Intermittent hypoxic training, as non-pharmacologic approaches fo | 50207

Journal of Neurology & Neurophysiology

ISSN - 2155-9562

Intermittent hypoxic training, as non-pharmacologic approaches for mild cognitive impairment treatment

28th World Congress on Neurology and Therapeutics

February 28-March 01, 2019 | Berlin, Germany

Victor Kholin

D. F. Chebotarev Institute of Gerontology, National Academy of Medical Sciences of Ukraine, Ukraine

Keynote: J Neurol Neurophysiol

Abstract :

Mild cognitive impairment (MCI) is early clinical stage of Alzheimer’s disease (AD). Due to now most of pharmacologic treatment of MCI and AD has predominant symptomatic approaches. Nevertheless, recent researches try to find possible non-pharmacologic approaches for treatment mild cognitive impairment and AD. It is well known that intermittent hypoxic training has shown some good clinical results as treatment strategy in several cardiovascular diseases and metabolic disorders, such as type II diabetes and pre-diabetic states. The aim of our pilot project was to estimate intervention of intermittent hypoxic trainings on subjects with mild cognitive impairment. All subjects were established of MCI diagnosis by Peterson’s criteria. The group was randomized to two subgroups for real and sham intermittent hypoxic training. The subjects have undergone a 15-hypoxic training session. The each of training session consists of intermittent hypoxic (14% O2) and hyperoxia (36% O2) periods with total time of 32 min per session. The control group has the same, but sham training session with inhalation of air with usual O2concentration. During the trial, there were controlled several cognitive markers: MOCA-tests score, cognitive evoked potential (P300) and biomarkers; Amyloid 1-42 beta expression in platelets, APP, neutrophils extracellular traps (NETs), neutrophils microRNA (miR29-a). After 15 session of intermittent hypoxic training in main group was observed significant improvement in MOCA-test total score, the latency (P3) of cognitive evoked potentials and APP up/down index compare to sham training group. Positive trends were found in increasing of miR-29a and decreasing of native NETS markers. The results of current pilot study confirm that intermittent hypoxic training may serve as potential clinical nonpharmacological therapeutic intervention in subjects with mild cognitive impairment.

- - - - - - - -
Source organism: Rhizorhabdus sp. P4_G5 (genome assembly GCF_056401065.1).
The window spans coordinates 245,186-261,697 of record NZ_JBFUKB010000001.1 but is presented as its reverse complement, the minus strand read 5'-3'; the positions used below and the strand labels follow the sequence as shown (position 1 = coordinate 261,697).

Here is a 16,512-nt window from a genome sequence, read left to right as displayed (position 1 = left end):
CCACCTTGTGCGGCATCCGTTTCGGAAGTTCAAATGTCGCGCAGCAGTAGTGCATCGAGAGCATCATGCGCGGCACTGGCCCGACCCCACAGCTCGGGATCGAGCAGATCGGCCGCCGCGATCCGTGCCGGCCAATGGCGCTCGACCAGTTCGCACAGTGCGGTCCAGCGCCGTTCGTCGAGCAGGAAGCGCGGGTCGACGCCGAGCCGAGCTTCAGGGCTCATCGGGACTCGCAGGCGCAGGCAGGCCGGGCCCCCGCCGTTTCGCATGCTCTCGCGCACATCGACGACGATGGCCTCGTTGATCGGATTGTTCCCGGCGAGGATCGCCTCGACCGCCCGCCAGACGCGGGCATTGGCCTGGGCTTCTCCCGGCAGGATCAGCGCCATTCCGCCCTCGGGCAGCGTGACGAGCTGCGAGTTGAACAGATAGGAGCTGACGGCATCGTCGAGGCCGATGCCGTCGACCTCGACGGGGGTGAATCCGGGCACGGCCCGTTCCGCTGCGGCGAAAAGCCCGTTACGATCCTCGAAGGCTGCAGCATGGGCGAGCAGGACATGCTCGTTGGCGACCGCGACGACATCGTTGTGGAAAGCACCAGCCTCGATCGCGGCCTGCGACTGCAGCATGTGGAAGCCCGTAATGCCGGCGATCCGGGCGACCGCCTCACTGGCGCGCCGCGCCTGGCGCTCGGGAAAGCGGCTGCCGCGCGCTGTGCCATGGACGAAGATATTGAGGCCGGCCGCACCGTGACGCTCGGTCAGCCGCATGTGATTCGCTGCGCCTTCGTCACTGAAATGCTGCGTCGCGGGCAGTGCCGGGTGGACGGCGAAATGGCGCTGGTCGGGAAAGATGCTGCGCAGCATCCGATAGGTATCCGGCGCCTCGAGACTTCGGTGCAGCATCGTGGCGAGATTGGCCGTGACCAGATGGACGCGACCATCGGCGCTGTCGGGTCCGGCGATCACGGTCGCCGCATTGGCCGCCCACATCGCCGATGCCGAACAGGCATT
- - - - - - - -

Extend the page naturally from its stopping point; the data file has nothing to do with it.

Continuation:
Biography :

Victor Kholin has completed his PhD and Postdoctoral studies at in Dmitriy F. Chebotarev Institute of Gerontology of National Academy of Medical Sciences of Ukraine. He is the CEO (Research and Development) in Institute of Gerontology of National Academy of Medical Sciences of Ukraine and Vice-Director of Ukrainian Alzheimer’s Disease Association. He has combined clinical and basic research in area of cognitive neurology, brain aging and age-related disorders. He has published more than 100 papers and has been serving as an Editorial Board Member.